Now I feel alike new linux user that has just moved from windows.
            I always like to learn new things, but I don't have a lot of time lately. Therefore, I can't afford reinstalling every two weeks a new linux distribution just to try it out. This is actually the no. 1 reason I've moved from windows - just to avoid formatting the drive every 3-4 months (as I did in windows).

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            • #36
              Originally posted by jeffro-tull View Post
              just because one is missing apt-get doesn't immediately make it complete trash.
              I'm aware there are thousands of distributions. But I didn't switch to Linux to be installing a distro every two weeks.

              I'm not the type who'll tinker about with his computer and play with it. I use the computer for work and entertainment. Not for poking around in it's insides. So the "just works" slogan, as you must understand, is very appealing. I don't care how stuff works, but it just needs to work. Ubuntu so far provides that best.

              (ignoring the crappy value/price macs, of course. But if you read as to why linux users switch to macs, it's exactly because it "just works")

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              • #37
                Originally posted by DoDoENT View Post
                I've been using linux for about 3 years. My first linux distribution ever was fedore core 4, and as a new linux user, I was very disappointed with it - no sound, no 3D, no mp3/avi codecs. A month later, I tried suse 10.0, and I used it through versions 10.1, 10.2 and 10.3, but I got a bit frustrated because of its slow package manager. Then, I've heard about ubuntu - it was fast, it was hardware compatible, it had divX/mp3 codecs, it was great. I only disliked the bad ATI support in gutsy, but that seemed to got fixed in hardy (although video playback was way too slow for me. Two days ago, I upgraded to intrepid and got very disappointed. Somehow I've just expected more from intrepid. I didn't expect booting into console after upgrade and after making X work loosing my compiz settings. Now I'm planning to move to fedora 10, as soon as it's going to be released. But I still have a sort of "fear" from it - I don't know whether it will have all the packages I need in its repository (amarok, openoffice, eclipse, blender, octave, ...), and if it would, which version will it have? I don't know if it will have all the restricted codecs (mp3, divx, ...) in its repository, or I would have to do a "black magic" like in suse (importing some strange third party repositories to be able to listen my favourite mp3s or watch a movie). I also don't know what configuration tools I'd have and how would I use them.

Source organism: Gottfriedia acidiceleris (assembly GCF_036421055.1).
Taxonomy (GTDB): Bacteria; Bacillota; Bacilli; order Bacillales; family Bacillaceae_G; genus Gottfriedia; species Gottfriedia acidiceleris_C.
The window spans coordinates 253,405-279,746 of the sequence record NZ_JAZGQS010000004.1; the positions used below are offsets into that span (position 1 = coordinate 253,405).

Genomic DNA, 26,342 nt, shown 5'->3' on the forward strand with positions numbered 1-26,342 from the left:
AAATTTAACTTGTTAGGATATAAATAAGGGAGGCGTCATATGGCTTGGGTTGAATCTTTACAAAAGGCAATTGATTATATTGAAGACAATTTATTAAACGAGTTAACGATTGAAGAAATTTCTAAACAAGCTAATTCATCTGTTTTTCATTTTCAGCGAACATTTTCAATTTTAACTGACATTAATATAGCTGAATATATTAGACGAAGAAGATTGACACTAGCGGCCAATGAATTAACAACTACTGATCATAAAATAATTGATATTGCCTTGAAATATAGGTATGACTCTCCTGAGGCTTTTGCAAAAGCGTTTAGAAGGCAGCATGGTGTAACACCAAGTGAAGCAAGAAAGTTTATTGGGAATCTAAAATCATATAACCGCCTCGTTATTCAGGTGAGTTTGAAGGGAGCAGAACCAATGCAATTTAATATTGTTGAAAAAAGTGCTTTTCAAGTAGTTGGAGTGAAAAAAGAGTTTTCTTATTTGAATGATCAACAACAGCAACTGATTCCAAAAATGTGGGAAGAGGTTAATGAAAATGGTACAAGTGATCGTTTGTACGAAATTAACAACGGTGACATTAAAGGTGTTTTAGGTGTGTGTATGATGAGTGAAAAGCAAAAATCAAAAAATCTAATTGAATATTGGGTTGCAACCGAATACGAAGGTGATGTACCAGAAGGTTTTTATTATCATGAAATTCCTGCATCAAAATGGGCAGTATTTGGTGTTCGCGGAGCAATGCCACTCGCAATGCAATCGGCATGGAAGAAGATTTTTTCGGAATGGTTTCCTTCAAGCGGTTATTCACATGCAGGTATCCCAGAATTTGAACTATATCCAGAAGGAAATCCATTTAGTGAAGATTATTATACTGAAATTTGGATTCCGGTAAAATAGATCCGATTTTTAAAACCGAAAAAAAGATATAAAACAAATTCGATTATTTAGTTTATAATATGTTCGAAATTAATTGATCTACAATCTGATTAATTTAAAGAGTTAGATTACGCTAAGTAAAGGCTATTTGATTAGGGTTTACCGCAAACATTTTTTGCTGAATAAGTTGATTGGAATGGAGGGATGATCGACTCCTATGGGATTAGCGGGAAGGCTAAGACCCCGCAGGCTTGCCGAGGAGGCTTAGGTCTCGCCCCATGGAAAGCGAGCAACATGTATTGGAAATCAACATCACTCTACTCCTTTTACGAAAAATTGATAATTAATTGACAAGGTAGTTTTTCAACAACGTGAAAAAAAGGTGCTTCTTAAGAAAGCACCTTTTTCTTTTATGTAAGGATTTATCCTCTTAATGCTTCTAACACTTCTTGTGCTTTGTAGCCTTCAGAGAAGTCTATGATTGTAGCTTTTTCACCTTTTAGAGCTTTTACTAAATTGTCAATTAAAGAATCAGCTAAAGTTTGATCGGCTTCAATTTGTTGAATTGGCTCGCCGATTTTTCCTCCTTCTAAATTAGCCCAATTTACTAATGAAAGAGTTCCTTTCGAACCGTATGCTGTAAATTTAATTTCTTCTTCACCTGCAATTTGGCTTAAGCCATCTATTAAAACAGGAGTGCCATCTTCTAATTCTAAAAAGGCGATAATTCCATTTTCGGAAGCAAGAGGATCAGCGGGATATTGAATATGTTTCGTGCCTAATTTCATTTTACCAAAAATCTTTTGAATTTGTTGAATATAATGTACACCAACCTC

Now I feel alike new linux user that has just moved from windows.
                I always like to learn new things, but I don't have a lot of time lately. Therefore, I can't afford reinstalling every two weeks a new linux distribution just to try it out. This is actually the no. 1 reason I've moved from windows - just to avoid formatting the drive every 3-4 months (as I did in windows).
                I know I am probably a prick about this but seriously now, you change distro's because you have to do some minimal work? You think you won't see these kind of things in Windows/Mac OS/different distro's? If the answer is "Yes, I think there are OS that are 100% perfect right out of the box." then take a look at the bottom of my post.